What’s it going to take to get you the serotonin you desperately need to even consider getting out of bed tomorrow morning? You can always see what’s up with some of the best feel-good movies on Prime Video.
Feel-good movies are not really part of an established genre. At least, not in the sense that horror might be, or westerns, or fantasy. A genre film tends to focus on certain concepts and types of atmosphere. While feel-good movies are likely to hit certain emotional notes, they can really come from just about anywhere. Some of them are comedies. Some of them lean heavily into drama.
Some people think Leprechaun 4: In Space is a feel-good movie.
Hey, if that’s one of yours, more power to you.
Nonetheless, while compiling this list of the best feel-good movies to watch on Amazon Prime, I tried to pull at least some focus. After all, the movies that cheer me up may not necessarily work for you. That thought was kept in mind as I chose the films that eventually make up this list. Drawing from other lists, as well as my own personal picks, I tried to focus on films that are generally considered to be in the feel-good vein.
Is there such a thing as a “good” lie? The Farewell take us into fairly uncomfortable, profoundly emotional territory with this question. As this question is indeed addressed and explored to a wholly satisfying conclusion, The Farewell has room enough to tell an exceptional story about a young immigrant writer named Billi (a spectacular, difficult performance by Awkwafina), coming to a period of transition during a highly chaotic moment in her family life.
Stories in which someone has cancer, in this case, a grandmother named Nai Nai (Zhao Shu-zhen is a scene-stealer), can go either way. Feeling inspired by such a story can sometimes require an almost pornographic approach to exploiting the material. That is not the case here. Writer and director Lulu Wang tells a rich story of family and growth throughout, giving us an absolutely perfect ending, as well.
2. The Full Monty (1997)
Director: Peter Cattaneo
I don’t think I actually know anyone who hates the 1997 sleeper hit The Full Monty. I’m sure these people exist, but they seem to be in short supply.
I would imagine, given the juggernaut success of the film, some of us got a little tired of this story of a bunch of unemployed steelworkers becoming male strippers. It was one of those movies you really couldn’t get away from. You didn’t really want to. The movie is as unpretentious as it gets, yet finds funny and occasionally sadder notes with equal attention and success.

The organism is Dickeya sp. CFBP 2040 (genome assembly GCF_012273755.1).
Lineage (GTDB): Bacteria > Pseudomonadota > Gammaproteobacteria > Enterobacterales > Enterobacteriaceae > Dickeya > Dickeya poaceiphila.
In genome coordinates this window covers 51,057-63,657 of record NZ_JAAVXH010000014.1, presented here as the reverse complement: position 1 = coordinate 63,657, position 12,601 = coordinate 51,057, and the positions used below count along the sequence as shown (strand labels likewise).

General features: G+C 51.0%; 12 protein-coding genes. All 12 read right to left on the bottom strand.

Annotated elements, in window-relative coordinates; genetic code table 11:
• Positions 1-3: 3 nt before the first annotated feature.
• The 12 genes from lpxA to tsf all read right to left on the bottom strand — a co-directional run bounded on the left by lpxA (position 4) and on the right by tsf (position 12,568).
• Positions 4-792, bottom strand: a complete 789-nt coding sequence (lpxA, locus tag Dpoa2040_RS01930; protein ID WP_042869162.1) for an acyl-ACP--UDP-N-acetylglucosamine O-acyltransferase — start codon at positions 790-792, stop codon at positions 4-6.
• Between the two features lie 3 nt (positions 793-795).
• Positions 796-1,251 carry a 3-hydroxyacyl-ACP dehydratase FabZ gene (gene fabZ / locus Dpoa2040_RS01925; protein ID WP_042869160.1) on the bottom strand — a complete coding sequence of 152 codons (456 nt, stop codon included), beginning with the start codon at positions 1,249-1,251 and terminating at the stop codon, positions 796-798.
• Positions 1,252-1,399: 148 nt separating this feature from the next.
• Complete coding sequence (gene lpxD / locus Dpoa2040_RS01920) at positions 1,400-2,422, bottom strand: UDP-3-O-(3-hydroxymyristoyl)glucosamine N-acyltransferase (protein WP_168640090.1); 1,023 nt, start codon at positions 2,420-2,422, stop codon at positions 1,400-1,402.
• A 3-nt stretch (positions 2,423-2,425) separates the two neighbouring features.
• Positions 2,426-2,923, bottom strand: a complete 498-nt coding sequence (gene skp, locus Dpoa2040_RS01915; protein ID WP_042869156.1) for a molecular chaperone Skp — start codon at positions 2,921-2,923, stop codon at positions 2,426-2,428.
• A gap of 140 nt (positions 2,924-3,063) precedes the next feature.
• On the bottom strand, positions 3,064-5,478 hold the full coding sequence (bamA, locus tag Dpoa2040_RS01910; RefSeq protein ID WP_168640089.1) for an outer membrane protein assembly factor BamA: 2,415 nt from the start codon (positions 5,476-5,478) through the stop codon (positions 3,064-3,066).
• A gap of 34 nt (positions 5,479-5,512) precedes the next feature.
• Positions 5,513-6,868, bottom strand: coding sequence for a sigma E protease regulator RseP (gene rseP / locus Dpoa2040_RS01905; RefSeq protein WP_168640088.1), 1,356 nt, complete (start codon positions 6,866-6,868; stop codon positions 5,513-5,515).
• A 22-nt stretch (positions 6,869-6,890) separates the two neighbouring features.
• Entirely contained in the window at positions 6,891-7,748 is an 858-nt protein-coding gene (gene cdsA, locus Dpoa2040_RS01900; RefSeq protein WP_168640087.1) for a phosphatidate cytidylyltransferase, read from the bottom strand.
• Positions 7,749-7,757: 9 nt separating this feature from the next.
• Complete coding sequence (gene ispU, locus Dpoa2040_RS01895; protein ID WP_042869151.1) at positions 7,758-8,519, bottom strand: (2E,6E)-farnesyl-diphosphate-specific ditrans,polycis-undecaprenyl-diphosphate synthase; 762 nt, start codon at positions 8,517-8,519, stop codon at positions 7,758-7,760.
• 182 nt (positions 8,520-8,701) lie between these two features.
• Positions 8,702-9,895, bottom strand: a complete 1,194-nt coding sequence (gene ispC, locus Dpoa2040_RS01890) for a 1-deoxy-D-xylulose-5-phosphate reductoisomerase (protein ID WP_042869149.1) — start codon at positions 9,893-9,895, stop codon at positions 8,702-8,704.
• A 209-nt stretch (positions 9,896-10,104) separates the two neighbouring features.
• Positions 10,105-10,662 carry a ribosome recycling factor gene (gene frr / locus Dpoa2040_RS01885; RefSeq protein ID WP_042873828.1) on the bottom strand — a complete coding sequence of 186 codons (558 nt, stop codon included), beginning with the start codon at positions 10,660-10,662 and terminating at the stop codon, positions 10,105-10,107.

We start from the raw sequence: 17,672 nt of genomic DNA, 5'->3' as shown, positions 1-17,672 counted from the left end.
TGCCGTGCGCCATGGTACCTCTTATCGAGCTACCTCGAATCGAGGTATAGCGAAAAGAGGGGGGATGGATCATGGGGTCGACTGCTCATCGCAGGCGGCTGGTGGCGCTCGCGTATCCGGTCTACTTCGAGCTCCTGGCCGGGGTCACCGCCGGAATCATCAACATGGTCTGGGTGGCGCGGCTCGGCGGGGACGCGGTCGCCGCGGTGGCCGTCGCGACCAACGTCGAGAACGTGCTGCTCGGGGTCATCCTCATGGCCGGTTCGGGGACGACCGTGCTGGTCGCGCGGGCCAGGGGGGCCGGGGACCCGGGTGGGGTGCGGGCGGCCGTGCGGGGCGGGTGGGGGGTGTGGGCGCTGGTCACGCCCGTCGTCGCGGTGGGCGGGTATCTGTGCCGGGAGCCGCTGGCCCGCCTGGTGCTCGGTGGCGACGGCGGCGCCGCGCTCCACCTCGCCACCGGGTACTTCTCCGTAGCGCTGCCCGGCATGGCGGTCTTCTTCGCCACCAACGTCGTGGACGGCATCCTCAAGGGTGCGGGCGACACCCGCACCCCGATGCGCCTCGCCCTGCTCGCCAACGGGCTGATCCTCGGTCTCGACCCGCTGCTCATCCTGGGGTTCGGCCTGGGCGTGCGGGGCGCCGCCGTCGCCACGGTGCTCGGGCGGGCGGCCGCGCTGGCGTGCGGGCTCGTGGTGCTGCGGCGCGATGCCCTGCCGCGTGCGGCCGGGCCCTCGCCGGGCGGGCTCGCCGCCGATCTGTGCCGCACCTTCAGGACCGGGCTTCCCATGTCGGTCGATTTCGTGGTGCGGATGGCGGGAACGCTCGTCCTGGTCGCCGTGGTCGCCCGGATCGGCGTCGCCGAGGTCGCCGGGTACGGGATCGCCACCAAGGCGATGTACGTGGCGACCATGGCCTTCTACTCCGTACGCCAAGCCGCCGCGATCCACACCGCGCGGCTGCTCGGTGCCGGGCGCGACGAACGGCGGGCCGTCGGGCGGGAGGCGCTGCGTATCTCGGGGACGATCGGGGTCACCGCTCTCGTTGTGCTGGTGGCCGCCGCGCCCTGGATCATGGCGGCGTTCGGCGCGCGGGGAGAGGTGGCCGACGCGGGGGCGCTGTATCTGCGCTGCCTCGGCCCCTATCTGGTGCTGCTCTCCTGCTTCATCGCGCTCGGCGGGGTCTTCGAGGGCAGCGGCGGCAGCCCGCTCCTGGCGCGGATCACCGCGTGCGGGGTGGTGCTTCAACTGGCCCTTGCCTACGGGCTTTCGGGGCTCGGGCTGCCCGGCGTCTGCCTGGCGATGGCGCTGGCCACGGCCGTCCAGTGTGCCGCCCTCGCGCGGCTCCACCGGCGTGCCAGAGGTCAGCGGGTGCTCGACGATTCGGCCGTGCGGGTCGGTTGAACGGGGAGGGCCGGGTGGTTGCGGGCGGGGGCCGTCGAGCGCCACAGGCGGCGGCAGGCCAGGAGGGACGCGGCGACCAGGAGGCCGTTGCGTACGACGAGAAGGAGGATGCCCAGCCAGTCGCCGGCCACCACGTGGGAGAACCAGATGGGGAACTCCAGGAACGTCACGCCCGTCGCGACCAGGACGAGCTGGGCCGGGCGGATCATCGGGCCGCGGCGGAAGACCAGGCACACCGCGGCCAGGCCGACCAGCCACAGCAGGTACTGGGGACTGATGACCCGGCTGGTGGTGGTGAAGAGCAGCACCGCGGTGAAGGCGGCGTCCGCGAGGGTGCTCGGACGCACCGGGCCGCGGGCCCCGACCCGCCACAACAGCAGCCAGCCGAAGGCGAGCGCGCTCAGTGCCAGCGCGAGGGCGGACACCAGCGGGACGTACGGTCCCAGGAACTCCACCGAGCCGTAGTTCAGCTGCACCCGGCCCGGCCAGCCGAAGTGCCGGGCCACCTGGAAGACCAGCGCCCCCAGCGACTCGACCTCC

The Full Monty also lets characters and strong actors like Robert Carlyle and Tom Wilkinson set the pace with the clever dialog and memorable soundtrack.
3. Harold and Maude (1971)
Director: Hal Ashby
From the mixed reception it received in its heyday from prominent critics, to a celebrated (now out-of-print) release on the Criterion Collection, the journey of Hal Ashby’s definitive counterculture film Harold and Maude has been as strange as the titular characters themselves.
Whether or not this movie warms your heart in that feel-good fashion we’ve been talking about is easy to figure out.
If you’re not enjoying this movie, in which an aggressively morbid young man (the wonderful Bud Cort) falls in love with a relentlessly cheerful, gently criminal old woman (Ruth Gordon, who I suspect you’ll like even if you don’t like the movie), you’re going to know that for sure within the first fifteen minutes. This movie is its own style, and the romance that develops between Harold and Maude might be too sweet for your tastes.
Not for me. I love these crazy kids.
4. The Hero (2017)
Director: Brett Haley
Sam Elliott is an actor who can seemingly ground any film or character, no matter how strange (The Big Lebowski) or even ridiculous (The Man Who Killed Hitler and Then Bigfoot) the premise might be.
At times, The Hero leans into being a fairly standard drama about an older person facing a particularly difficult period in their lives. That’s not a knock on the movie, which is quite enjoyable. However, that isn’t really enough to justify inclusion on this list of the best feel-good movies to watch on Prime Video.